Asian Women and their Hole in One
By Keiko Fukuda
17 years ago, my dad slid my first golf club in my hand, a heap of hollow plastic made by Fisher Price. As an avid golfer, my dad wanted to ensure that I got an early start at the game that would supposedly bring me all the success and joy in the world. At ten, I had already begun taking formal lessons from the Pro, ranked 6th Best Teaching Professional in California, at my parents' golf club. By 14, my parents had pushed me to quit playing soccer, my favorite sport and activity at the time, to focus on golf in high school. The rationale was that I was "too short" and "not big enough" to ever make it on a good college soccer team and that I had much more potential and a better chance to play on a college golf team or to possibly even go Pro.
So I quit my soccer team, began taking lessons from an even better instructor, joined my high school's golf team, played in individual tournaments all-year long, and quickly became engulfed in this intense and stressful lifestyle. Not to mention that tiny other aspect of getting good grades in school. Nonetheless, I followed my parents wishes and eventually came to Brown to play golf. After six long years of playing competitive golf, I realized that I had never enjoyed this sport to begin with and decided to quit. I haven't touched a club since and it has been the best decision I have ever made.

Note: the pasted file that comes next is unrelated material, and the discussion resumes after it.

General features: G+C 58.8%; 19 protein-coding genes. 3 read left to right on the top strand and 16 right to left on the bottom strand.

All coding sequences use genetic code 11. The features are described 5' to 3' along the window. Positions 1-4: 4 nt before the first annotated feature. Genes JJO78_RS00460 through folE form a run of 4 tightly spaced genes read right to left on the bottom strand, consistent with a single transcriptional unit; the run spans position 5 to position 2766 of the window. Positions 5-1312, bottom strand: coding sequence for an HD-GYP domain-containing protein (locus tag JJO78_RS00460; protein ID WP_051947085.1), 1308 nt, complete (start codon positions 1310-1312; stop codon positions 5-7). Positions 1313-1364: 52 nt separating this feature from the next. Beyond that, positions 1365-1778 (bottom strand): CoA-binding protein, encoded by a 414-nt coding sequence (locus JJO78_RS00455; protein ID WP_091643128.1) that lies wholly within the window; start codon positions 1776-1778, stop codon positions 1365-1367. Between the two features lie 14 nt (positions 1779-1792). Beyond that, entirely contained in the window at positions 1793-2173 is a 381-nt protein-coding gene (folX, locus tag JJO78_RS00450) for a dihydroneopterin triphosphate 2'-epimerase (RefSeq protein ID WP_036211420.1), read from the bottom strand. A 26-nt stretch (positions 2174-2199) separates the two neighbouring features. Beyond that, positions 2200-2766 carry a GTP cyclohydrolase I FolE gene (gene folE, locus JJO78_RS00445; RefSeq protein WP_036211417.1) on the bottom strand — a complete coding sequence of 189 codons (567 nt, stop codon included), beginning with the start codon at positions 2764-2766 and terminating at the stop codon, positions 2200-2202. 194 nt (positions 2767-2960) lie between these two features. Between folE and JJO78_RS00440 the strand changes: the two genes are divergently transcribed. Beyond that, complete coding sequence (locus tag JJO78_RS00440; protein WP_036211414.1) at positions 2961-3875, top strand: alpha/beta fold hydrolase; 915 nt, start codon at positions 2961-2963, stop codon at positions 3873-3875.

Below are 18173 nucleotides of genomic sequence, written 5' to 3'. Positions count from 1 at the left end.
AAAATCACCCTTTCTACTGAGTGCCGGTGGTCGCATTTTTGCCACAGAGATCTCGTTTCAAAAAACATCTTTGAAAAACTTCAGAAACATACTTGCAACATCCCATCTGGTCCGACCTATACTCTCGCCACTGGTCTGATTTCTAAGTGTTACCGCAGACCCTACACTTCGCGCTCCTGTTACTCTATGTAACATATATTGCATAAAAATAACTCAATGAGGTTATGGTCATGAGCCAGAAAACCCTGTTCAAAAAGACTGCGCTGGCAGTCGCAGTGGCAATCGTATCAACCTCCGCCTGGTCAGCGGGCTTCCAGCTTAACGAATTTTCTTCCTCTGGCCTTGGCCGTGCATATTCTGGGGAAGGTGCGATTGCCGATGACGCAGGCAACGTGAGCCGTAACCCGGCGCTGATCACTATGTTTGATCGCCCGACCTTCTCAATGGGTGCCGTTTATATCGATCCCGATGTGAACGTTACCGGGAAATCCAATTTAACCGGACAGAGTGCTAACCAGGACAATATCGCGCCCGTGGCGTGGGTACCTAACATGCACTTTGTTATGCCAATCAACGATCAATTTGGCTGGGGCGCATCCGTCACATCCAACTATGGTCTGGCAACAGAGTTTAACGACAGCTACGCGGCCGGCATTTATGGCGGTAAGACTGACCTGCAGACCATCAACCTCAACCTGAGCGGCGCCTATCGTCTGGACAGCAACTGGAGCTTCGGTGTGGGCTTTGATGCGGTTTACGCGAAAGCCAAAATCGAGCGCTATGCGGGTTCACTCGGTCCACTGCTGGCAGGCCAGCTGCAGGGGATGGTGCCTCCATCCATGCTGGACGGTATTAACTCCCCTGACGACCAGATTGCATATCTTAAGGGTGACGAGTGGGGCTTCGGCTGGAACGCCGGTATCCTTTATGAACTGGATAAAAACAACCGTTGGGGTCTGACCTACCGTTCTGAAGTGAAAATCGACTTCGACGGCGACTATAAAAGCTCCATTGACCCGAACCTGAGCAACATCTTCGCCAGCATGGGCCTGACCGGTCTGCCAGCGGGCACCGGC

After researching various other topics for this project, I realized that I have already had first hand experience with a very common theme in many Asian and Asian American households. Do well in your extracurriculars, get good grades, and go to an excellent college. There is a tremendous amount of pressure on children of these families to achieve, achieve, achieve and strive for success, success, success. The objective of my project is to exemplify this theme through golf, investigate how golf became a sport of choice among Asian and Asian American families, explain the reaction of others towards Asian women in golf and analyze the effects on Asians.